Figure 27.1 Basal melt rates, B, seaward of Antarctic (hollow circle) and Greenland (solid circle) grounding lines, versus thermal forcing, AT, from the ocean, which is the difference between the nearest in situ ocean temperature data and the seawater freezing point at a depth of 0.88 times the maximum grounding line ice thickness. The regression indicates that a 1°C increase in effective ocean temperature increases melt rate by 10myr-1. PIG, Pine Island; THW, Thwaites; SMI, Smith; KOH, Kohler; DVQ, DeVicq; LAN, Land; BYR, Byrd; DAV, David; NIN, Ninnis; MER, Mertz; TOT, Totten; DEN, Denman; SCO, Scott; LAM, Lambert; SHI, Shirase; JUT, Jutulstraumen; STA, Stancomb-Wills; SLE, Slessor; REC, Recovery; INS, Institute; RUT, Rutford; CAR, Carlson; EVA, Evans; OST, Ostenfeld; PET, Petermann; RYD, Ryder; ZAC, Zachariae Isstrom; 79N, 79 north glaciers.
increases in accumulation, surface melt and bottom melting, the large increase in bottom melting is the dominant factor in the long-term response of the Antarctic Ice Sheet (Warner & Budd, 1998; Huybrechts & De Wolde, 1999).
Unlike melting under a grounded ice sheet, processes beneath floating glaciers are governed by the transport of ocean heat and by the seawater freezing temperature dependence on pressure (Robin, 1979). This allows sensible heat to be obtained from the cold dense shelf waters resulting from sea-ice formation, as well as warm deep water that intrudes onto the continental shelf and flows into ice-shelf cavities. Bottom melting freshens and cools the seawater, adding buoyancy that drives upwelling as the ice shoals seaward. In some regions, the rising seawater-meltwater mixture drops below the in situ freezing point to form marine ice that can comprise a substantial part of ice-shelf volume (Oerter et al., 1992). Area-average melt rates for the large ice shelves are about 40cmyr-1 (Jacobs et al., 1992). Much of the actual melting occurs in the deepest parts of the subice-shelf cavities (Plate 27.1), however, where direct measurements are difficult to obtain.
Basal melt rates near grounding zones, calculated using remote sensing observations of Antarctic and Greenland glacier velocity and thickness distribution, and applying principles of mass conservation, range from less than 4myr-1 for several glaciers that flow into the Filchner-Ronne Ice Shelves to greater than 40myr-1 for Pine Island Glacier (Fig. 27.1). The wide range is consistent with earlier studies of several of the individual glaciers, using a variety of techniques (Potter & Paren, 1985; Smith, 1996; Rignot, 1998; Lambrecht et al., 1999; Rignot & Jacobs, 2002), and stems from differences in grounding line drafts, seawater temperatures, and ice topographies and velocities. Nevertheless, most of the melt rates calculated near grounding lines exceed the area-average rates for the largest ice shelves by one to two orders of magnitude.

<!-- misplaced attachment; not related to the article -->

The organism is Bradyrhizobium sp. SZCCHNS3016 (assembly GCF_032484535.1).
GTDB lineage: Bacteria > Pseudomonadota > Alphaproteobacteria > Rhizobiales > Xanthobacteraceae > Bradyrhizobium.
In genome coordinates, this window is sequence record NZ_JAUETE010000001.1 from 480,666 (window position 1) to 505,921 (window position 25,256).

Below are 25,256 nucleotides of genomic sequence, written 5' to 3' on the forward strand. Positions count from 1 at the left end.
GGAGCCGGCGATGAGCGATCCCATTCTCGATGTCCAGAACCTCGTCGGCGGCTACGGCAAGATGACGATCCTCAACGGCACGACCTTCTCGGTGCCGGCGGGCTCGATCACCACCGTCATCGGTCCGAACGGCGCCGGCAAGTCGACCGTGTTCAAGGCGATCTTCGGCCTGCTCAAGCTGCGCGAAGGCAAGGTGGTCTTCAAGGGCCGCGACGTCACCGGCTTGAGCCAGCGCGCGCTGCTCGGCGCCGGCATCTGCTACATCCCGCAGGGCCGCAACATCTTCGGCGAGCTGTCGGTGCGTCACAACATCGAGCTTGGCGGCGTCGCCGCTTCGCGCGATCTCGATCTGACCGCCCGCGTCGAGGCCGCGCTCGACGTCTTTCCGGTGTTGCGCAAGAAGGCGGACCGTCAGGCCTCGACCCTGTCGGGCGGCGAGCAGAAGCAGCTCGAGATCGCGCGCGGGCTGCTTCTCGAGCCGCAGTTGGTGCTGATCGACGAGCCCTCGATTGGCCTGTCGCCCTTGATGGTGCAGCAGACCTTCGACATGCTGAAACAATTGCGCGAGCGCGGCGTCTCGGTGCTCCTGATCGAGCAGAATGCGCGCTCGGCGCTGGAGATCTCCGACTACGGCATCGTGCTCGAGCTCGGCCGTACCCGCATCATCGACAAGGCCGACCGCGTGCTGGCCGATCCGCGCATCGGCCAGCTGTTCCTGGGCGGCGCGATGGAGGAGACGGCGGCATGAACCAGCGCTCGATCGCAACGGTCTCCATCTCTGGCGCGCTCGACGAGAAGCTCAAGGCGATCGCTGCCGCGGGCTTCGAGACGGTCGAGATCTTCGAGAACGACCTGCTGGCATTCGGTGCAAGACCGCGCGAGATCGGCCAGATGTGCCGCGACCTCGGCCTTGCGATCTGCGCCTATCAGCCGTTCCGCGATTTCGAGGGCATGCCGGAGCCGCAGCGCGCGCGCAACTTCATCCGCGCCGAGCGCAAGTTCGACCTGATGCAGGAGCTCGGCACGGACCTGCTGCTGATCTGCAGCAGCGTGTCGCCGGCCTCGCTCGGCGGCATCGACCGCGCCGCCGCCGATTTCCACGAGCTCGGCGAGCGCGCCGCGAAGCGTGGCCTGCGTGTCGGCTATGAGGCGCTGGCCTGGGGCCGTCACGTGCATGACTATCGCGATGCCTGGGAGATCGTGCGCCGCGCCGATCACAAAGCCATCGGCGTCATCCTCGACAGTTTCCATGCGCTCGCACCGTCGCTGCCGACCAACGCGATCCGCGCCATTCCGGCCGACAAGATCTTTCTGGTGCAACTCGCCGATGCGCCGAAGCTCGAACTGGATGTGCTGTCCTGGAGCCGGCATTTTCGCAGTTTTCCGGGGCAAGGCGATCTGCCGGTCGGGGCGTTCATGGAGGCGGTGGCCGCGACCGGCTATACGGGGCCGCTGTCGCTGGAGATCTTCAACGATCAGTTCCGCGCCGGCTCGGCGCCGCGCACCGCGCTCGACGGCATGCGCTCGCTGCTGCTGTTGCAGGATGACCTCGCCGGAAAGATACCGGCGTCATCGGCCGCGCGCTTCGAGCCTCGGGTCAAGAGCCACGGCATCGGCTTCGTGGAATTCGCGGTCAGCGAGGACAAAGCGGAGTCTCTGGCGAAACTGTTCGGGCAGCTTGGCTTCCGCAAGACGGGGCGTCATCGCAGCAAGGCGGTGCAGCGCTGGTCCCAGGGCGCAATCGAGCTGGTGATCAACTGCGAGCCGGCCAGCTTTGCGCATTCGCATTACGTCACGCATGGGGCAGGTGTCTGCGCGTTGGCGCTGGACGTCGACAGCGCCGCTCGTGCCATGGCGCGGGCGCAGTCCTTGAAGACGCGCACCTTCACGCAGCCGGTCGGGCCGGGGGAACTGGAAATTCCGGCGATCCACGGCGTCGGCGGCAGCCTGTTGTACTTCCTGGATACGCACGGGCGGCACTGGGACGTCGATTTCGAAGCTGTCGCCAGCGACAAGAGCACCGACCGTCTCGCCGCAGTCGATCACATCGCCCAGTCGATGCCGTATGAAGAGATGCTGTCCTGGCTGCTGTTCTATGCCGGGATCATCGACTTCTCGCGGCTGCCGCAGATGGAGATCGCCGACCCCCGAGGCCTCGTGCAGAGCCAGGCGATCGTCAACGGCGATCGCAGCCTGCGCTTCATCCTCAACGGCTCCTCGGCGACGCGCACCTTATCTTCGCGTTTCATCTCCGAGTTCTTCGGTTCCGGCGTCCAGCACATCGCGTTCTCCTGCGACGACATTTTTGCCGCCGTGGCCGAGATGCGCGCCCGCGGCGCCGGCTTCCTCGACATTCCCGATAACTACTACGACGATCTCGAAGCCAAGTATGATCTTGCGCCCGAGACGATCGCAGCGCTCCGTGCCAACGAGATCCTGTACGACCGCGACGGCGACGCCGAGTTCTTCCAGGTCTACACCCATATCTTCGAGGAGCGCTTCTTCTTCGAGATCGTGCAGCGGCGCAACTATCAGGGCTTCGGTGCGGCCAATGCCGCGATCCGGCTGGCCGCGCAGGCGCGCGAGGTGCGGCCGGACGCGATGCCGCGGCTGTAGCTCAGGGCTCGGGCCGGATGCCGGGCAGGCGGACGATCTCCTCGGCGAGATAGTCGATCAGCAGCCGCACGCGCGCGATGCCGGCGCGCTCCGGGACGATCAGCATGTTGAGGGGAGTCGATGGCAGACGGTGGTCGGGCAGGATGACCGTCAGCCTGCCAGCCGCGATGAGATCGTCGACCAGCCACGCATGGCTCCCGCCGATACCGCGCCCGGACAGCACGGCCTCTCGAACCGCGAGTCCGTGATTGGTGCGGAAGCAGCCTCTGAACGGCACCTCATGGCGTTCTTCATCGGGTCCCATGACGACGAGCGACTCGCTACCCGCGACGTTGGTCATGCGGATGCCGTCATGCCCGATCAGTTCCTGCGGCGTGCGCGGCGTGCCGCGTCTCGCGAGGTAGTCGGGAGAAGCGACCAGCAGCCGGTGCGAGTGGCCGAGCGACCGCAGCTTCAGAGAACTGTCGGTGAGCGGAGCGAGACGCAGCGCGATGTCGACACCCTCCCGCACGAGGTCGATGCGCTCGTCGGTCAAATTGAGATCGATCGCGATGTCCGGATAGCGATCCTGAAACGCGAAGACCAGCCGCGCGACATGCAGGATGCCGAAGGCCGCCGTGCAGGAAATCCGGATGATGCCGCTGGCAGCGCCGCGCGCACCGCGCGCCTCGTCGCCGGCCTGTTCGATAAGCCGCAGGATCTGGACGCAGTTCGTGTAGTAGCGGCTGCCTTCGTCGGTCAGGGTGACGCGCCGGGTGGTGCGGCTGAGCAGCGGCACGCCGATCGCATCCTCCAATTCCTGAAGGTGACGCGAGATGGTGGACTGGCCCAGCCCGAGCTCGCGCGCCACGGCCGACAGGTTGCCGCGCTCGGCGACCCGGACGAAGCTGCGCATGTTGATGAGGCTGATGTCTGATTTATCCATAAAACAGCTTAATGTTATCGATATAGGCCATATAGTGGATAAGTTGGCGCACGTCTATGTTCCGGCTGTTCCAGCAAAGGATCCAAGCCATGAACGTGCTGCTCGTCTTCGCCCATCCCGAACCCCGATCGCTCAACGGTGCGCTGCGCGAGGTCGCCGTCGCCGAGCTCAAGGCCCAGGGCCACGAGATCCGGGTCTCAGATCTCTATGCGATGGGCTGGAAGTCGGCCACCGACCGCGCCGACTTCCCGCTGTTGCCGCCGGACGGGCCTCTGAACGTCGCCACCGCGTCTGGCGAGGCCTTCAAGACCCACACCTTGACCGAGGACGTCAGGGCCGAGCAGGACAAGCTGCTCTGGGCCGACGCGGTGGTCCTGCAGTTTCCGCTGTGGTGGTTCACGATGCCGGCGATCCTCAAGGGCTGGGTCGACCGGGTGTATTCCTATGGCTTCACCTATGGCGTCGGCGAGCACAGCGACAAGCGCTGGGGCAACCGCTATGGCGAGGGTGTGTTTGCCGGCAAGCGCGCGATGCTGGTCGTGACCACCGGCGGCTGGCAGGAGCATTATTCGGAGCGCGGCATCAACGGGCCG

The largest thermal forcing in the Antarctic, 4°C above the in situ melting point, is associated with Pine Island, Thwaites and Smith Glaciers that flow into the Amundsen Sea. This results from the nearly unaltered Circumpolar Deep Water that extends southward across the floor of the Antarctic continental shelf in Pine Island Bay (Jacobs et al., 1996). Modified Circumpolar Deep Water is known to upwell at other locations along the East Antarctic continental shelf, e.g. Shirase Glacier, and will increase grounding-line melt rates where its density allows it to intrude along the sea floor.
The potential impact of basal melting on short-term (<100yr) ice-sheet stability is greatest in regions where deep water has direct access to glacier grounding lines. Ocean temperatures seaward of Antarctica's continental shelf break have risen about 0.2°C over recent decades, sufficient to increase basal melting by 2myr-1 where that change has reached vulnerable grounding lines. This may account for the rapid thinning of ice shelves in the western Amundsen Sea (Rignot, 1998), which would explain the observed acceleration of their nourishing glaciers (Rignot et al., 2002) and the resulting negative mass balance of the entire basin (Rignot et al., in press).
Submarine melting is also significant near the terminus of tidewater glaciers, which control the mass budget of coastal Alaska, Patagonia and Greenland, with summer rates reaching 12 m day-1 at the terminus of LeConte Glacier, Alaska, or 60% of the estimated mass loss at the front (Motyka et al., 2003). High bottom melting could explain the high correlation between calving rate and water depth because the subglacial area in contact with the ocean increases in deeper waters. Even in the absence of large floating sections, a warmer ocean may therefore have a major influence on the evolution of glaciers and ice streams.
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